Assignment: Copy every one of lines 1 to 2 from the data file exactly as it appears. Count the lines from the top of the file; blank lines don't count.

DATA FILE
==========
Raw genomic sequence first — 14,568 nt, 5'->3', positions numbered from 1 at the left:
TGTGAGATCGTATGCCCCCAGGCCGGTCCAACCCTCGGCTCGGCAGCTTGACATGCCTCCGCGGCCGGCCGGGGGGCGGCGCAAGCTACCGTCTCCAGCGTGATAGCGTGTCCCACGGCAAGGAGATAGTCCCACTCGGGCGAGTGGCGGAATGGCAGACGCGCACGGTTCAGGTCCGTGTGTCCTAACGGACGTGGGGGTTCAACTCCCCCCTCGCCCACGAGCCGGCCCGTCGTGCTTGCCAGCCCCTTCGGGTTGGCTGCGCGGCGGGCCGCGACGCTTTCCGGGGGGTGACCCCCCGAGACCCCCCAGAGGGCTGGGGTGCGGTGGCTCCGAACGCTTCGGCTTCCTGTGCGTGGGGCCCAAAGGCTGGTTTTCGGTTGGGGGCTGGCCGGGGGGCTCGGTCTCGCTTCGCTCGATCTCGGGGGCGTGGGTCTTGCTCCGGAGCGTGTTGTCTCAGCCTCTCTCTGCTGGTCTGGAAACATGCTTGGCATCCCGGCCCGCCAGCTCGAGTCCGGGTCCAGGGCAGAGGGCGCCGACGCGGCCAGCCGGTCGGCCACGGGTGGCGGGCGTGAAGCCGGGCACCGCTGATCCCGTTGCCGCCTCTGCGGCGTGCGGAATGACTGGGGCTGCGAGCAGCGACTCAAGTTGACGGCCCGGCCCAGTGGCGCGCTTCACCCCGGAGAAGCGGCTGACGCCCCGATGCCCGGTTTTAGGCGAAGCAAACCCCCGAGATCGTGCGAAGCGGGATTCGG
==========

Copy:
Raw genomic sequence first — 14,568 nt, 5'->3', positions numbered from 1 at the left:
TGTGAGATCGTATGCCCCCAGGCCGGTCCAACCCTCGGCTCGGCAGCTTGACATGCCTCCGCGGCCGGCCGGGGGGCGGCGCAAGCTACCGTCTCCAGCGTGATAGCGTGTCCCACGGCAAGGAGATAGTCCCACTCGGGCGAGTGGCGGAATGGCAGACGCGCACGGTTCAGGTCCGTGTGTCCTAACGGACGTGGGGGTTCAACTCCCCCCTCGCCCACGAGCCGGCCCGTCGTGCTTGCCAGCCCCTTCGGGTTGGCTGCGCGGCGGGCCGCGACGCTTTCCGGGGGGTGACCCCCCGAGACCCCCCAGAGGGCTGGGGTGCGGTGGCTCCGAACGCTTCGGCTTCCTGTGCGTGGGGCCCAAAGGCTGGTTTTCGGTTGGGGGCTGGCCGGGGGGCTCGGTCTCGCTTCGCTCGATCTCGGGGGCGTGGGTCTTGCTCCGGAGCGTGTTGTCTCAGCCTCTCTCTGCTGGTCTGGAAACATGCTTGGCATCCCGGCCCGCCAGCTCGAGTCCGGGTCCAGGGCAGAGGGCGCCGACGCGGCCAGCCGGTCGGCCACGGGTGGCGGGCGTGAAGCCGGGCACCGCTGATCCCGTTGCCGCCTCTGCGGCGTGCGGAATGACTGGGGCTGCGAGCAGCGACTCAAGTTGACGGCCCGGCCCAGTGGCGCGCTTCACCCCGGAGAAGCGGCTGACGCCCCGATGCCCGGTTTTAGGCGAAGCAAACCCCCGAGATCGTGCGAAGCGGGATTCGG